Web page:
Looking back: The blackbirds that wouldn’t go away
Each spring, the swallows come back to Capistrano and the buzzards return to Hinckley, Ohio. The return of the birds is rite of spring in California and Ohio and the birds are welcomed with open arms.
Not so, when the blackbirds returned to Brundidge 25 years ago.
Residents in the McGuire Street and Windmill Drive areas were the first to witness the return of the blackbirds in early November. The birds came first in small numbers but, by January and February 1992, the blackbirds were back in alarming numbers, giving residents an eerie feeling as they watched the sky turn black as the birds came to roost each afternoon.
“I was thinking, ‘Oh, no! ‘Here we go again,’” said Jimmy Ramage, who was the city’s mayor at that time. Ramage had been a member of the city commission when thousands of blackbirds first came to roost in several locations around the city.
“That was around 1982,” Ramage said. “For about four years, we had to contend with blackbirds and they came by the thousands. They roosted in what was then West Troy Street, in the area that was called Reynolds woods and on up behind Hinwal Circle and off Galloway Road.”
Ramage said there was no explanation as to why the blackbirds picked Brundidge as their winter vacation spot.
“They are migratory birds and I guess they got lost somewhere along the way,” he said, laughing. “I don’t know where the birds went during the day but they came back to Brundidge to roost every night.”
The blackbirds returned at twilight and, in such large numbers that the sky turned black as they circled their roosting place in holding patterns until they could all “settle down for the night.”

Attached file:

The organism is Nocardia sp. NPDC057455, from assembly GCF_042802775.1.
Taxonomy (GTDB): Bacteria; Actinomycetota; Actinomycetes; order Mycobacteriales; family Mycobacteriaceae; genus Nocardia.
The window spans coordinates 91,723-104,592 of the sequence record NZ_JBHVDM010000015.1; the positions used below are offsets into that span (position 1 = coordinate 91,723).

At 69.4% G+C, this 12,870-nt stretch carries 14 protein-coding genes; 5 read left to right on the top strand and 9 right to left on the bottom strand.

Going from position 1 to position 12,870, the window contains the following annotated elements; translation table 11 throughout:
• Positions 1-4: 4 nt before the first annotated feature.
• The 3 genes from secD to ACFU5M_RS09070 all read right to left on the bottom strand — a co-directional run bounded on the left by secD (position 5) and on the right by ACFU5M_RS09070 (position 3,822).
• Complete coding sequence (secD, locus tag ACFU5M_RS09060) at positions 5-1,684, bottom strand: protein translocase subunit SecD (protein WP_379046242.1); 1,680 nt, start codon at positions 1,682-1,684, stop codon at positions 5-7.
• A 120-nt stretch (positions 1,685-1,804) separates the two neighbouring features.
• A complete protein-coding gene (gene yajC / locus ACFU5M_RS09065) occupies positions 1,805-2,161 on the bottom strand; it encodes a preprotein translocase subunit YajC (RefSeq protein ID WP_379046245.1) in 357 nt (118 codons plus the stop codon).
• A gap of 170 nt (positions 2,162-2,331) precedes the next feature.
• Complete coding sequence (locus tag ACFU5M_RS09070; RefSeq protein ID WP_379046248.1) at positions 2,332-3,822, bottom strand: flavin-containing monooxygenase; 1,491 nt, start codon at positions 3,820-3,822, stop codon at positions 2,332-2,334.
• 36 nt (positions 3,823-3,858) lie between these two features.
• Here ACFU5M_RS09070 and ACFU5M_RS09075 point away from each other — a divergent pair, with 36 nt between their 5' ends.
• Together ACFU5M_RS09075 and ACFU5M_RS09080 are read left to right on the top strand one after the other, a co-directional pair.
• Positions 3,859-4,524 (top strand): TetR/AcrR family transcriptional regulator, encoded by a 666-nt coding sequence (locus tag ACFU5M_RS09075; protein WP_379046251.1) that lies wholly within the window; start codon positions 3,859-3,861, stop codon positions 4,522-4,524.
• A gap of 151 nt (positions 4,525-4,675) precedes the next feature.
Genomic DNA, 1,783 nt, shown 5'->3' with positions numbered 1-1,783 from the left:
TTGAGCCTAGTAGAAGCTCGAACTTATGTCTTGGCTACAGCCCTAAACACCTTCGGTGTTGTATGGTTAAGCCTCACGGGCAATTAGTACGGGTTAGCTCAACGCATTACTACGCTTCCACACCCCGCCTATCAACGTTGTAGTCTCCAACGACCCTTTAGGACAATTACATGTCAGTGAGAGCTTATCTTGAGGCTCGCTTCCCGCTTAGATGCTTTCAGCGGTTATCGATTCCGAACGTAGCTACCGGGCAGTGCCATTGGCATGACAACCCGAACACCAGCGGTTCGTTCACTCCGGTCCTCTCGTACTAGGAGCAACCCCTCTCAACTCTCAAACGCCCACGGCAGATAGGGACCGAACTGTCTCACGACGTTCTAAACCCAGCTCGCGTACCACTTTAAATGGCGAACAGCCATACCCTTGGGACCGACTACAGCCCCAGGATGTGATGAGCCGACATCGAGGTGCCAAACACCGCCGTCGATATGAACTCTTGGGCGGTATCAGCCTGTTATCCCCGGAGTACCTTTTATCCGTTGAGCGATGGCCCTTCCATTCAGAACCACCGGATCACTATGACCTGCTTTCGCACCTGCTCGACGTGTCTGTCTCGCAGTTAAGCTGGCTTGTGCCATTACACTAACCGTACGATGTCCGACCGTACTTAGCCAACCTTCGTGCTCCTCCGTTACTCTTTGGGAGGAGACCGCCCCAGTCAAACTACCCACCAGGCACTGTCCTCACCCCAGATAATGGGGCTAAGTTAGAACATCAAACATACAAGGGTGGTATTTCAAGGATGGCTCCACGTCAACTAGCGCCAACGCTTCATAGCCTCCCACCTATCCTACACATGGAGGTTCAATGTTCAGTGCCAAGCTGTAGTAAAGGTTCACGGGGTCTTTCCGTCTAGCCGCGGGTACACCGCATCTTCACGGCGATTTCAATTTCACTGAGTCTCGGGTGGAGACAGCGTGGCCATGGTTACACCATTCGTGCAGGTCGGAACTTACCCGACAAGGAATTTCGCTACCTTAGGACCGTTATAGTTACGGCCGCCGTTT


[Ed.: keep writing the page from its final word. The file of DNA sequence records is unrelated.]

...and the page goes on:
Ramage said the noise was almost deafening and could be heard seemingly all over town.
“It was real noisy with the bird chatter and the flapping of wings and the smell was … you can imagine,” he said. “It took them too long to settle down.”
Ramage said not only were the birds a noisy nuisance, they were also a health hazard.
A rare flu-like disease, histoplasmosis, can be caused by a fungus that thrives in soil mixed with bird droppings.
Brundidge city officials consulted with county and state health officials and the U.S. Fish and Wildlife Service for solutions to the blackbird problem.
“The first recommendation was to run them away with loud music,” Ramage said. “We played loud, loud music but I guess the birds liked Led Zeppelin. We tried pyrotechnics. We tried every kind of loud noise — guns, cannons, explosives and nothing moved them off the roost. We tried everything.”
All the trying cost the city about $30,000 and nothing was working.
Then, in the fall of 1984, the city had all of the underbrush in the roosting areas bulldozed. In the fall, the blackbirds must have sent a scout ahead to case the area and found that the roosting areas had been compromised.
Just like that the blackbirds were gone and didn’t return to Brundidge that year or the next or the next. The blackbirds were out of sight, out of mind.
Then, in 1992, the blackbirds were back and nobody welcomed them with open arms.
“But, not that many came that year, a least not like in the other years and they didn’t stay very long,” Ramage said.
Every now and then, on a sunny winter’s day, residents will look skyward and see a cluster of blackbirds. Those who were around in the 1980s, will say as Ramage did, “Oh, no. Here we go again.” Others will see the coming of the blackbirds as a rite of spring and welcome them with open arms.